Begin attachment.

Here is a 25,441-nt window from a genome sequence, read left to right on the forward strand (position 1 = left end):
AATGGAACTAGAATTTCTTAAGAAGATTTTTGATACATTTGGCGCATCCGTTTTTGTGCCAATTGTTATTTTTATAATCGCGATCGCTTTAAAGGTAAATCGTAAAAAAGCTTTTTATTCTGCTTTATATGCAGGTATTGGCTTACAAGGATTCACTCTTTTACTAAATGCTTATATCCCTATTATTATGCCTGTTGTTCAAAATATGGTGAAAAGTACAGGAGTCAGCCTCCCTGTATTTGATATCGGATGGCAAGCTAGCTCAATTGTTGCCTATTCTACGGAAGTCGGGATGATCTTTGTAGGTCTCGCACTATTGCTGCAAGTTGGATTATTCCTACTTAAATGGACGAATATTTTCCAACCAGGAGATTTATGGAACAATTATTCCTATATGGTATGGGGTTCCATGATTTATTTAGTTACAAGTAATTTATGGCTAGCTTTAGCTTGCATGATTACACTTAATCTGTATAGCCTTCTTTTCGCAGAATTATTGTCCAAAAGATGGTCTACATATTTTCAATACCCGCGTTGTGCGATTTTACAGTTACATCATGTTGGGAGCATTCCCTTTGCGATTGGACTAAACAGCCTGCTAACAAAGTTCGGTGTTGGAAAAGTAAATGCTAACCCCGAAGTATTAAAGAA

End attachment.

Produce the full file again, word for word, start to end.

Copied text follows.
Here is a 25,441-nt window from a genome sequence, read left to right on the forward strand (position 1 = left end):
AATGGAACTAGAATTTCTTAAGAAGATTTTTGATACATTTGGCGCATCCGTTTTTGTGCCAATTGTTATTTTTATAATCGCGATCGCTTTAAAGGTAAATCGTAAAAAAGCTTTTTATTCTGCTTTATATGCAGGTATTGGCTTACAAGGATTCACTCTTTTACTAAATGCTTATATCCCTATTATTATGCCTGTTGTTCAAAATATGGTGAAAAGTACAGGAGTCAGCCTCCCTGTATTTGATATCGGATGGCAAGCTAGCTCAATTGTTGCCTATTCTACGGAAGTCGGGATGATCTTTGTAGGTCTCGCACTATTGCTGCAAGTTGGATTATTCCTACTTAAATGGACGAATATTTTCCAACCAGGAGATTTATGGAACAATTATTCCTATATGGTATGGGGTTCCATGATTTATTTAGTTACAAGTAATTTATGGCTAGCTTTAGCTTGCATGATTACACTTAATCTGTATAGCCTTCTTTTCGCAGAATTATTGTCCAAAAGATGGTCTACATATTTTCAATACCCGCGTTGTGCGATTTTACAGTTACATCATGTTGGGAGCATTCCCTTTGCGATTGGACTAAACAGCCTGCTAACAAAGTTCGGTGTTGGAAAAGTAAATGCTAACCCCGAAGTATTAAAGAA